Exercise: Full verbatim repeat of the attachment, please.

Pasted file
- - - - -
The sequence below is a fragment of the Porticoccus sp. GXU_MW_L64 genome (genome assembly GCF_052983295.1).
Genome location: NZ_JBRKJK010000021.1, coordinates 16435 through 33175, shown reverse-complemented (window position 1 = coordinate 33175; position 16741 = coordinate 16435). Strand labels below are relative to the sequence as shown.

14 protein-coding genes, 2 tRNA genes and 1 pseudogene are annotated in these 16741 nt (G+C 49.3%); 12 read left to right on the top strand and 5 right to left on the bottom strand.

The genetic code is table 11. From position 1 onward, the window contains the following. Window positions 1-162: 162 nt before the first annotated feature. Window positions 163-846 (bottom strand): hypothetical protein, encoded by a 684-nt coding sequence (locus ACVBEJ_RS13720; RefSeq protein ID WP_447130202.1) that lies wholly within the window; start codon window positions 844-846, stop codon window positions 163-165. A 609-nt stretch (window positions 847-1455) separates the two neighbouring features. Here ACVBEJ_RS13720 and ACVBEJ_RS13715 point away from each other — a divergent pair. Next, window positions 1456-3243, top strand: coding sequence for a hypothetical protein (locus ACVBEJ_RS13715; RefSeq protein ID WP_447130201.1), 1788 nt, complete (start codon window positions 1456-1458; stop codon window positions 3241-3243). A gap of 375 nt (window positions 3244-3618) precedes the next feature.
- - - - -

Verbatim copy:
The sequence below is a fragment of the Porticoccus sp. GXU_MW_L64 genome (genome assembly GCF_052983295.1).
Genome location: NZ_JBRKJK010000021.1, coordinates 16435 through 33175, shown reverse-complemented (window position 1 = coordinate 33175; position 16741 = coordinate 16435). Strand labels below are relative to the sequence as shown.

14 protein-coding genes, 2 tRNA genes and 1 pseudogene are annotated in these 16741 nt (G+C 49.3%); 12 read left to right on the top strand and 5 right to left on the bottom strand.

The genetic code is table 11. From position 1 onward, the window contains the following. Window positions 1-162: 162 nt before the first annotated feature. Window positions 163-846 (bottom strand): hypothetical protein, encoded by a 684-nt coding sequence (locus ACVBEJ_RS13720; RefSeq protein ID WP_447130202.1) that lies wholly within the window; start codon window positions 844-846, stop codon window positions 163-165. A 609-nt stretch (window positions 847-1455) separates the two neighbouring features. Here ACVBEJ_RS13720 and ACVBEJ_RS13715 point away from each other — a divergent pair. Next, window positions 1456-3243, top strand: coding sequence for a hypothetical protein (locus ACVBEJ_RS13715; RefSeq protein ID WP_447130201.1), 1788 nt, complete (start codon window positions 1456-1458; stop codon window positions 3241-3243). A gap of 375 nt (window positions 3244-3618) precedes the next feature.